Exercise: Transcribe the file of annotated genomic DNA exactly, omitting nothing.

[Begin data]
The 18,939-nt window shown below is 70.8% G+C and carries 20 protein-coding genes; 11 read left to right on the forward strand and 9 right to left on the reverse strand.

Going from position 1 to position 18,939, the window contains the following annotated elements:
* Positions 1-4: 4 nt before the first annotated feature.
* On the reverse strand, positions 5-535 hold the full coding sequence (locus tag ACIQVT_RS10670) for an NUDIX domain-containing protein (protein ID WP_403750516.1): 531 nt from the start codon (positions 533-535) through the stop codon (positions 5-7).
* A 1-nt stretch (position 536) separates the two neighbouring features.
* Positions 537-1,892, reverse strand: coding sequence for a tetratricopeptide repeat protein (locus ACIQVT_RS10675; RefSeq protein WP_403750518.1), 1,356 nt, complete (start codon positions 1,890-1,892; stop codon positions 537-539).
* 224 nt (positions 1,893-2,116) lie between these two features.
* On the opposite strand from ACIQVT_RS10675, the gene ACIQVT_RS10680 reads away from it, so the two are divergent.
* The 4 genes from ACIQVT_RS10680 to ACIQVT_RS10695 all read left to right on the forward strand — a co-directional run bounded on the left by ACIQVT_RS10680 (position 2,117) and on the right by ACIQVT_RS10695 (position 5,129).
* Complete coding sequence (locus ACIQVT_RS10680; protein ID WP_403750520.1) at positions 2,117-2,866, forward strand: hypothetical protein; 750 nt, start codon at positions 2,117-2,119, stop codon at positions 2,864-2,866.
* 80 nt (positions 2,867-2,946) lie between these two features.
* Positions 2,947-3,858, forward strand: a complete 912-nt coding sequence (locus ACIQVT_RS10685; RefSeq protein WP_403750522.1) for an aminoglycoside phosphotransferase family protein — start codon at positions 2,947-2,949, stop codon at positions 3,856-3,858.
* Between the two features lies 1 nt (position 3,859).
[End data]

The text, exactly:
The 18,939-nt window shown below is 70.8% G+C and carries 20 protein-coding genes; 11 read left to right on the forward strand and 9 right to left on the reverse strand.

Going from position 1 to position 18,939, the window contains the following annotated elements:
* Positions 1-4: 4 nt before the first annotated feature.
* On the reverse strand, positions 5-535 hold the full coding sequence (locus tag ACIQVT_RS10670) for an NUDIX domain-containing protein (protein ID WP_403750516.1): 531 nt from the start codon (positions 533-535) through the stop codon (positions 5-7).
* A 1-nt stretch (position 536) separates the two neighbouring features.
* Positions 537-1,892, reverse strand: coding sequence for a tetratricopeptide repeat protein (locus ACIQVT_RS10675; RefSeq protein WP_403750518.1), 1,356 nt, complete (start codon positions 1,890-1,892; stop codon positions 537-539).
* 224 nt (positions 1,893-2,116) lie between these two features.
* On the opposite strand from ACIQVT_RS10675, the gene ACIQVT_RS10680 reads away from it, so the two are divergent.
* The 4 genes from ACIQVT_RS10680 to ACIQVT_RS10695 all read left to right on the forward strand — a co-directional run bounded on the left by ACIQVT_RS10680 (position 2,117) and on the right by ACIQVT_RS10695 (position 5,129).
* Complete coding sequence (locus ACIQVT_RS10680; protein ID WP_403750520.1) at positions 2,117-2,866, forward strand: hypothetical protein; 750 nt, start codon at positions 2,117-2,119, stop codon at positions 2,864-2,866.
* 80 nt (positions 2,867-2,946) lie between these two features.
* Positions 2,947-3,858, forward strand: a complete 912-nt coding sequence (locus ACIQVT_RS10685; RefSeq protein WP_403750522.1) for an aminoglycoside phosphotransferase family protein — start codon at positions 2,947-2,949, stop codon at positions 3,856-3,858.
* Between the two features lies 1 nt (position 3,859).